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The Joy of Cooking

June 29, 2014

It has been quite a while since my last post – more than a year, in fact. Much has happened in that year, including my losing a bit of myself in a position in which I was unhappy. I am not going to go into details or name names, but suffice it to say that the more a toxic environment got to me, the unhappier I became, which influenced those around me. I lost myself again, but learned some really valuable lessons in the process. I stayed because I thought I needed to put in some time to be taken more seriously when looking for something else. I stayed because I was looking but not with a great deal of earnest; I knew things were not going well but was hoping I could stick it out for a while because my professional background includes some shorter term experiences.

In the process, I lost my appetite – literally. I stopped caring about food, stopped caring about eating, I stopped writing in my blog because I did not think that people wanted to read about the negativity I was experiencing and processing. I stopped doing a lot of things I enjoyed because I was focused on getting through each day, and each week. I tried to remember that I needed to focus on life outside of work, to not allow my identity to once again become tied up in what I do. I lost a lot – of my appetite, of my motivation, of myself.

About two and a half months ago, I realized that it was time to start looking for something else. My supervisors were not subtle about how they changed in their behavior toward me – I figured it was time to start sending out emails to people. About four and a half weeks ago, I realized that I needed to kick up my search, so I reached out to people and had an interview. That same Friday, I was laid off. 

While I was angry about what had happened, I was also very relieved – I mean, I knew the day was coming; I just wanted to leave on my terms (as we all do). I was not able to do so and so I was angry about the things that had happened to me during my tenure there. At the same time there was that sense of relief; I was able to once again be the person I know I am without the toxic influence. My roommate commented on the fact that I was, within a week of my layoff, happier than she had seen me in months.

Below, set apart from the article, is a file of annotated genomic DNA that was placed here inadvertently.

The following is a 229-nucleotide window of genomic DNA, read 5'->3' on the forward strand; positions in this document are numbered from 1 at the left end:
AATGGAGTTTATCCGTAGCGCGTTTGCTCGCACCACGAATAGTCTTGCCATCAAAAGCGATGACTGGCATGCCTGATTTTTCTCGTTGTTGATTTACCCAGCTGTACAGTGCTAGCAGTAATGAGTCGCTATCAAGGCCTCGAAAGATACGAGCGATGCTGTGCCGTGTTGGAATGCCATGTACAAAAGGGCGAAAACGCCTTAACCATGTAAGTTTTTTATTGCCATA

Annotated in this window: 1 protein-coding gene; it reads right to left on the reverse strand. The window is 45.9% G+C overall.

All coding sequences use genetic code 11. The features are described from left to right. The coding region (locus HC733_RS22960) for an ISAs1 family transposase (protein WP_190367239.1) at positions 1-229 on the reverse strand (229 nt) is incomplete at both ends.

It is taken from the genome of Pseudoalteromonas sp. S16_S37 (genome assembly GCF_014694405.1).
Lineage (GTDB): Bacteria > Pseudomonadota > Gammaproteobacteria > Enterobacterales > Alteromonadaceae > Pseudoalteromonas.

What does this have to do with cooking? Well, in the past month, I’ve been rediscovering it. I started cooking when I was seven years old – my mom was working three jobs and my siblings and I were the proverbial latch-key kids, taking care of the house and cooking for ourselves. So basically, I’ve been cooking for a long time. But when I am unhappy, I am completely unmotivated to do much of anything, least of all cook and eat. My time to recover in this past month has provided me the opportunity to remember how much I enjoy cooking – especially when it is for other people. 

Cooking is a way of showing love – you can’t cook without putting work and emotion into it. It is certainly a way that I show that I care about people. When you are more focused on surviving emotionally on a day-to-day basis, there is little emotion left for doing anything for anyone else (or, for that matter, for being there for other people when they need you. I’ve not been so good at that either for quite some time). Cooking helps me connect – to myself and to others. It provides me an opportunity to exercise a bit of creativity, to try new things in a safe environment, to show people what I am not always so good at telling them. 

So I’ve been reconnecting a lot, and cooking a lot. This afternoon, I cooked a number of things over four hours’ time, and did not even notice the time going by. In the past three weeks, I’ve rediscovered a lot about myself. Cooking is one aspect – watch out for others!

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